> I'd like it to look like
> 
> writeln(x);writeln(y);
> 
> after the first delete(or so).

Try Ctrl+Delete.

> 
> Also, when hitting enter to split something(say the above), visual studio adds spaces rather than tabs and that causes problems due to mixtures. I despise spaces. Tabs are the way to go for me, but when mixed, it causes problems because I always use tabs to indent... and this causes alignment errors with mixed tab/spaces of other lines.
> 
> 
> I have very simple rules for how I lay out things.
> 
> 1. Any space, tab or mixed, is treated as one token for delete or backspace.
> 2. All spaces are converted to tabs when more than one space separates two non-spaces. (I never use __, for example, where _ is a space.). The formula for space to tab conversion is floor((tabSize*numtabs + numspaces)/tabSize) + I where I is a space if the floor value is 0 and would put two non-spaces net to each other.
> 3. Enter will always align with previous indentation level, clamped to a tab. Backspace does the same if the previous line was empty.

My basic rule is: tabs for indentation, spaces for formatting (e.g. when aligning expressions vertically).

> 
> These basically treat space as simple visual alignments and tries to keep everything consistent. There may be a few corner cases I forgot to list but the idea is pretty simple. It is to minimize key strokes dealing with alignment/space and single spaces are only ever used as token separators(and no more than one).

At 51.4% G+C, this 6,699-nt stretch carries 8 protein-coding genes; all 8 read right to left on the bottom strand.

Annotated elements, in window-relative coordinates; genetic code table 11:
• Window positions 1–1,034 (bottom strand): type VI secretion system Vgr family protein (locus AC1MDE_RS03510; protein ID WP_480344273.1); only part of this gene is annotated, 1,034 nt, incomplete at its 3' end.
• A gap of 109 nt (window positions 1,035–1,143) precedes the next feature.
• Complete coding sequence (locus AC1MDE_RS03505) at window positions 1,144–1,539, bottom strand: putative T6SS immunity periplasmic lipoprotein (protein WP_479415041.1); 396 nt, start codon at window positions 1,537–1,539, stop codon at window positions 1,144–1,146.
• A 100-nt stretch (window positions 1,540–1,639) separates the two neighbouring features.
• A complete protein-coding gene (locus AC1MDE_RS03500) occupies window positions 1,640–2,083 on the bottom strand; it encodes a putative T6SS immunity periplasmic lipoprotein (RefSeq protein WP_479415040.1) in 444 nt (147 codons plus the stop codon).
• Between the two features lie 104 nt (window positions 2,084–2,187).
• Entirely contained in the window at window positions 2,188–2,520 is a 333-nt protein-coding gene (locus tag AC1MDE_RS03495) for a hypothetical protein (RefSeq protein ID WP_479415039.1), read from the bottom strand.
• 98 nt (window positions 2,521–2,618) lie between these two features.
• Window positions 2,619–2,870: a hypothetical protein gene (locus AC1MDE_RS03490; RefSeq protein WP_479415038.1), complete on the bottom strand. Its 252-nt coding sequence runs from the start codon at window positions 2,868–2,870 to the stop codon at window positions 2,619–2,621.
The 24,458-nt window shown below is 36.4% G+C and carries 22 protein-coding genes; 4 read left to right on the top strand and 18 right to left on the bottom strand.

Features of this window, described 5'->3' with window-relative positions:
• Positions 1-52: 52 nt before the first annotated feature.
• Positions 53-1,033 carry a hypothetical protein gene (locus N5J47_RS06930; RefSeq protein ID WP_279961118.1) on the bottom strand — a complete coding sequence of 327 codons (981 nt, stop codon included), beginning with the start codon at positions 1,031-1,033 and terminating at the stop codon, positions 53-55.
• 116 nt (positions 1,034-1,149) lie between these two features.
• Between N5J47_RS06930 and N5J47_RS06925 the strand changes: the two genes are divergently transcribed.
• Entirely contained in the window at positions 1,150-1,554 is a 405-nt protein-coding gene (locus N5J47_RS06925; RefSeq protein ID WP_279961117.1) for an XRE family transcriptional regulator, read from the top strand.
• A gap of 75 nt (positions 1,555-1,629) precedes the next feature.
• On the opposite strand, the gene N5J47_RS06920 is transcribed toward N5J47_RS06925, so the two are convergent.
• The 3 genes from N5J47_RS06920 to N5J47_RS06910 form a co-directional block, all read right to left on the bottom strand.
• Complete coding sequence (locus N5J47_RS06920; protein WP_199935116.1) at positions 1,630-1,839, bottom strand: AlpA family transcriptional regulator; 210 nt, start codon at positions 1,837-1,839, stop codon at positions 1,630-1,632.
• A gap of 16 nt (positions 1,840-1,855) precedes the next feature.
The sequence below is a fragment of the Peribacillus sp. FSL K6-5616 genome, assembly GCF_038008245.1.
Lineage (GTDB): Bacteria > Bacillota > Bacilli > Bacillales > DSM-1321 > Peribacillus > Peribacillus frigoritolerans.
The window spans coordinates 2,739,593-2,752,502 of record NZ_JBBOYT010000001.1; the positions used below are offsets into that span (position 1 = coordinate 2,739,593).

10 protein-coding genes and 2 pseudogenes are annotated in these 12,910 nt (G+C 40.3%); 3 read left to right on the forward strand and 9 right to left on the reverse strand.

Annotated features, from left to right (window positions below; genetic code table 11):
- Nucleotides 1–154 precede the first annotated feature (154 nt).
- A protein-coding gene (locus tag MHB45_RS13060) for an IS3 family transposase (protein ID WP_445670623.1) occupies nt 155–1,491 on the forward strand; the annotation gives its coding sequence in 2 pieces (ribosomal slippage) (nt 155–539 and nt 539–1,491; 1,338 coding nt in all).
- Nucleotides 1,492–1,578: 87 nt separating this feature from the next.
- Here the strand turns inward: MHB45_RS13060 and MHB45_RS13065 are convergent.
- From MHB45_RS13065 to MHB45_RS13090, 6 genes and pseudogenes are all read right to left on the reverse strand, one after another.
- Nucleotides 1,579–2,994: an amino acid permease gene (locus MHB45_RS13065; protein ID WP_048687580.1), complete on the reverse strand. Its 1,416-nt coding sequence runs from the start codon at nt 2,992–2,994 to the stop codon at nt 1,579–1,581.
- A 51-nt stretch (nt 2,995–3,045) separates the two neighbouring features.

> 
> I implemented these rules before in a vsix but it's been several years and it was for C# and was somewhat of a hack(had to work on the edit buffer directly).
> 
> Do you know if visual D encode these rules directly? Or does the visual studio settings accomplish this if set right(I've never been able to get it to work right)?
> 
> Thanks.

Visual D handles (smart) indentation, and you can configure whether it uses spaces or tabs in the Text Editor settings. Other than that it usually doesn't intercept typing white space.

I doubt that your rules are available as preconfigured settings in VS. Maybe this could be implemented in the EditorConfig extension (which I use to switch preferences within different projects).
August 13
On Friday, 11 August 2017 at 06:59:16 UTC, Rainer Schuetze wrote:
>
>
> On 10.08.2017 23:29, Johnson Jones wrote:
>> Hi Rainer,
>> 
>> this is more of a visual studio question but I figured you might know the answer.
>> 
>> I tend to get quite annoyed by spacing when editing a D program.
>> 
>> When I have to combine two lines I generally have delete a lot of white space in between to combine them. I'd rather all white space be removed.
>> 
>> e.g.,
>> 
>> writeln(x);
>> writeln(y);
>> 
>> and I want to turn it in to
>> 
>> writeln(x, y);
>> 
>> I do this, usually, by hitting delete at the end of the first line, in which case VS will remove the \n and bring the second line to the first, but with all the spacing(indentation makes it worse).
>> 
>> I'd like it to look like
>> 
>> writeln(x);writeln(y);
>> 
>> after the first delete(or so).
>
> Try Ctrl+Delete.
>
>> 
>> Also, when hitting enter to split something(say the above), visual studio adds spaces rather than tabs and that causes problems due to mixtures. I despise spaces. Tabs are the way to go for me, but when mixed, it causes problems because I always use tabs to indent... and this causes alignment errors with mixed tab/spaces of other lines.